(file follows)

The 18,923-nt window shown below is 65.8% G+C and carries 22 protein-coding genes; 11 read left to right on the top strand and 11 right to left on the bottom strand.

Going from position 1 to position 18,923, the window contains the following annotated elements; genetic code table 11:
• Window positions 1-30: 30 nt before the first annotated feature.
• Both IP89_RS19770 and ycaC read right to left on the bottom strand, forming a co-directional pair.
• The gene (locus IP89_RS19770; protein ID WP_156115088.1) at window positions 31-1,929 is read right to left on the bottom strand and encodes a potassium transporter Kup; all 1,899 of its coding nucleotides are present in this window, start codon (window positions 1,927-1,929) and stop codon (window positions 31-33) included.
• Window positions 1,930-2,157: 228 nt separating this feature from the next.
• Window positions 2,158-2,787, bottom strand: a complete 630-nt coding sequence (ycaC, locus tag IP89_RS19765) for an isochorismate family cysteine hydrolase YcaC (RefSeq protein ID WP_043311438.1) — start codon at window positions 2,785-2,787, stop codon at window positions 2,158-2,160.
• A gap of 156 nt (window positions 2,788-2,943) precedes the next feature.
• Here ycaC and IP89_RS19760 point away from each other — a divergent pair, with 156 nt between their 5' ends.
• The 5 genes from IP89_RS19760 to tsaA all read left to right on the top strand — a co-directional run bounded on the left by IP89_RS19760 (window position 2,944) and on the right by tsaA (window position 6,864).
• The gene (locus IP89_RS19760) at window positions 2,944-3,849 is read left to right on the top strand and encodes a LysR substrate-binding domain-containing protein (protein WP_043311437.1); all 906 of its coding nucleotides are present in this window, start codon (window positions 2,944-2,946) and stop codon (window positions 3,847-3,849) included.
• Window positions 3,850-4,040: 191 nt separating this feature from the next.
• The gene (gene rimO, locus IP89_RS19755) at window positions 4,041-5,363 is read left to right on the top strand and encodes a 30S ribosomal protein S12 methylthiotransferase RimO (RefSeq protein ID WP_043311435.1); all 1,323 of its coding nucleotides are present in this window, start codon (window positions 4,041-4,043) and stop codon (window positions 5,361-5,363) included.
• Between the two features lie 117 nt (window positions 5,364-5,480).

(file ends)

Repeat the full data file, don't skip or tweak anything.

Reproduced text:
The 18,923-nt window shown below is 65.8% G+C and carries 22 protein-coding genes; 11 read left to right on the top strand and 11 right to left on the bottom strand.

Going from position 1 to position 18,923, the window contains the following annotated elements; genetic code table 11:
• Window positions 1-30: 30 nt before the first annotated feature.
• Both IP89_RS19770 and ycaC read right to left on the bottom strand, forming a co-directional pair.
• The gene (locus IP89_RS19770; protein ID WP_156115088.1) at window positions 31-1,929 is read right to left on the bottom strand and encodes a potassium transporter Kup; all 1,899 of its coding nucleotides are present in this window, start codon (window positions 1,927-1,929) and stop codon (window positions 31-33) included.
• Window positions 1,930-2,157: 228 nt separating this feature from the next.
• Window positions 2,158-2,787, bottom strand: a complete 630-nt coding sequence (ycaC, locus tag IP89_RS19765) for an isochorismate family cysteine hydrolase YcaC (RefSeq protein ID WP_043311438.1) — start codon at window positions 2,785-2,787, stop codon at window positions 2,158-2,160.
• A gap of 156 nt (window positions 2,788-2,943) precedes the next feature.
• Here ycaC and IP89_RS19760 point away from each other — a divergent pair, with 156 nt between their 5' ends.
• The 5 genes from IP89_RS19760 to tsaA all read left to right on the top strand — a co-directional run bounded on the left by IP89_RS19760 (window position 2,944) and on the right by tsaA (window position 6,864).
• The gene (locus IP89_RS19760) at window positions 2,944-3,849 is read left to right on the top strand and encodes a LysR substrate-binding domain-containing protein (protein WP_043311437.1); all 906 of its coding nucleotides are present in this window, start codon (window positions 2,944-2,946) and stop codon (window positions 3,847-3,849) included.
• Window positions 3,850-4,040: 191 nt separating this feature from the next.
• The gene (gene rimO, locus IP89_RS19755) at window positions 4,041-5,363 is read left to right on the top strand and encodes a 30S ribosomal protein S12 methylthiotransferase RimO (RefSeq protein ID WP_043311435.1); all 1,323 of its coding nucleotides are present in this window, start codon (window positions 4,041-4,043) and stop codon (window positions 5,361-5,363) included.
• Between the two features lie 117 nt (window positions 5,364-5,480).